Between Bangkok, Barcelona and a big bang (with one eye on Capitol Hill)
For those keeping track, there are five months left before the December meeting in Copenhagen where the world is supposed to agree on how to tackle climate change after crucial aspects of the carbon-capping Kyoto Protocol expire. Before they can agree on anything, they have to have a document to work from, and that’s where people like Michael Zammit Cutajar come in.
He and other diplomats at the United Nations Framework Convention on Climate Change will get together next month in Bonn to whittle down a 200-page text to something more manageable. On a visit to Washington, he said he didn’t expect any big breakthroughs at that meeting because “people don’t like to work much in August.” So far, he himself hasn’t read through the whole draft and admits it’s likely to be a tough thing to read: “You pick it up, you look at it, you see three pages, you say ‘interesting,’ you put it down again. It’s not meant to be read top to bottom.”
Zammit Cutajar figures the “crunch issues” are more likely to emerge at a meeting in Bangkok over 10 days in September and October, and at another gathering in Barcelona in November, before the main event in Copenhagen.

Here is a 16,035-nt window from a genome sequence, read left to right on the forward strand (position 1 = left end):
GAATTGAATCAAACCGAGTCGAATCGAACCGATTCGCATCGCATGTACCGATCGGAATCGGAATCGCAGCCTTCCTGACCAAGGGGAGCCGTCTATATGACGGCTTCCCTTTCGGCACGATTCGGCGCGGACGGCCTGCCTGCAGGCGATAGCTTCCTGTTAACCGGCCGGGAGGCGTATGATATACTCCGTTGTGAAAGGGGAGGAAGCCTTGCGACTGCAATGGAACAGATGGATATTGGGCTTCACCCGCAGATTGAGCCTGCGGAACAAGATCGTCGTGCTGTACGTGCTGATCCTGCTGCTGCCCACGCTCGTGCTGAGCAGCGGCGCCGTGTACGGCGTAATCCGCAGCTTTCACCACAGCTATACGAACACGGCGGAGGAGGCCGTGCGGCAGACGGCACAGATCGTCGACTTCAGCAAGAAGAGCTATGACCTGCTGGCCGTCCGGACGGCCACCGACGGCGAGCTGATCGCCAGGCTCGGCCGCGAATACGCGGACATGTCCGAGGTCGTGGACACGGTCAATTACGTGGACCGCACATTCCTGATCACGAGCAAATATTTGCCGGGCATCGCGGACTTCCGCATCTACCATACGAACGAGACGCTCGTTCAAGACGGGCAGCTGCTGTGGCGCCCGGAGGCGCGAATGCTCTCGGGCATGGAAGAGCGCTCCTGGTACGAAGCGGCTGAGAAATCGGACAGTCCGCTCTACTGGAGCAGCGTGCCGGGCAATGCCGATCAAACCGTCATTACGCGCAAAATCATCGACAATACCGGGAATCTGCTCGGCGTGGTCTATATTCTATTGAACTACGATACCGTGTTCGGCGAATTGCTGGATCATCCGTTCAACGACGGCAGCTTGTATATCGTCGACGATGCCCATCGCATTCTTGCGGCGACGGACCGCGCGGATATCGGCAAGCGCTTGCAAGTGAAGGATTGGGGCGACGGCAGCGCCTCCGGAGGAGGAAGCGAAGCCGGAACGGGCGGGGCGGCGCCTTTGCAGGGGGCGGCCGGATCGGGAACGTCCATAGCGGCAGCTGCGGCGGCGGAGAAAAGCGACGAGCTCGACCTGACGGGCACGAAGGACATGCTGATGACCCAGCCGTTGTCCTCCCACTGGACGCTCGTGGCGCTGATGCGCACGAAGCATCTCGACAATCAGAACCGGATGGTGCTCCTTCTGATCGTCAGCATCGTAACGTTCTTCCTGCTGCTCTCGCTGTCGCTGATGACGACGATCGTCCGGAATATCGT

But the world negotiations aren’t the only games to watch on climate change. The U.S. Senate is expected to take up a bill to curb greenhouse emissions in September; the House has already narrowly approved one. That doesn’t mean there will be a U.S. law in place by December, and that may not even be necessary, Zammit Cutajar says.
“It would be great if there were a Senate outcome that was strong … a signal from both chambers (of Congress) that they’re on the same track,” he said, recognizing that the House and Senate versions of the legislation would have to be reconciled before any law could go to President Barack Obama’s desk.
Zammit Cutajar uses a cosmic metaphor to describe how a world deal on climate change could develop. “The process of negotiation is sort of creation in reverse, with the big bang coming at the end.”
Photo credits: REUTERS/Sukree Sukplang (Grandma Nak Shrine in Bangkok, June 30, 2009)
REUTERS/Albert Gea (Athlete Veronica Campbell-Brown of Jamaica in front of Sagrada Familia church, Barcelona July 22, 2009)